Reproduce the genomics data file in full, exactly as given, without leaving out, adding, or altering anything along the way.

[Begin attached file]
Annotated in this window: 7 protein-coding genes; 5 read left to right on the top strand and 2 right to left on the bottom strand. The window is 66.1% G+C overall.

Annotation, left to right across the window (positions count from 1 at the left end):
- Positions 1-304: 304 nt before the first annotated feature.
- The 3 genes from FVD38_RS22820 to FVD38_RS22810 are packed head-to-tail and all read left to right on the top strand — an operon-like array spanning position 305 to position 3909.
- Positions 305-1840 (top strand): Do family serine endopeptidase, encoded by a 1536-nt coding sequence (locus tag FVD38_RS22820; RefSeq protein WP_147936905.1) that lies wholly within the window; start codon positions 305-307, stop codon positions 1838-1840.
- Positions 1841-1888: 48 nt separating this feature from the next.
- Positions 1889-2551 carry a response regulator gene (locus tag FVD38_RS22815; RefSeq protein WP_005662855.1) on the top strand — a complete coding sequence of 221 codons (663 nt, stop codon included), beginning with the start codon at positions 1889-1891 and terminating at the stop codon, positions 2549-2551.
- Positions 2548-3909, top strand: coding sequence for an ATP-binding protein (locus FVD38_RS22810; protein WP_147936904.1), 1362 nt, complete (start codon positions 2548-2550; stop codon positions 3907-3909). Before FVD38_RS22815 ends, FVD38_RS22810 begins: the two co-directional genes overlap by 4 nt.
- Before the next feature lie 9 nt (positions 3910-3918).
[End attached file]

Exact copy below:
Annotated in this window: 7 protein-coding genes; 5 read left to right on the top strand and 2 right to left on the bottom strand. The window is 66.1% G+C overall.

Annotation, left to right across the window (positions count from 1 at the left end):
- Positions 1-304: 304 nt before the first annotated feature.
- The 3 genes from FVD38_RS22820 to FVD38_RS22810 are packed head-to-tail and all read left to right on the top strand — an operon-like array spanning position 305 to position 3909.
- Positions 305-1840 (top strand): Do family serine endopeptidase, encoded by a 1536-nt coding sequence (locus tag FVD38_RS22820; RefSeq protein WP_147936905.1) that lies wholly within the window; start codon positions 305-307, stop codon positions 1838-1840.
- Positions 1841-1888: 48 nt separating this feature from the next.
- Positions 1889-2551 carry a response regulator gene (locus tag FVD38_RS22815; RefSeq protein WP_005662855.1) on the top strand — a complete coding sequence of 221 codons (663 nt, stop codon included), beginning with the start codon at positions 1889-1891 and terminating at the stop codon, positions 2549-2551.
- Positions 2548-3909, top strand: coding sequence for an ATP-binding protein (locus FVD38_RS22810; protein WP_147936904.1), 1362 nt, complete (start codon positions 2548-2550; stop codon positions 3907-3909). Before FVD38_RS22815 ends, FVD38_RS22810 begins: the two co-directional genes overlap by 4 nt.
- Before the next feature lie 9 nt (positions 3910-3918).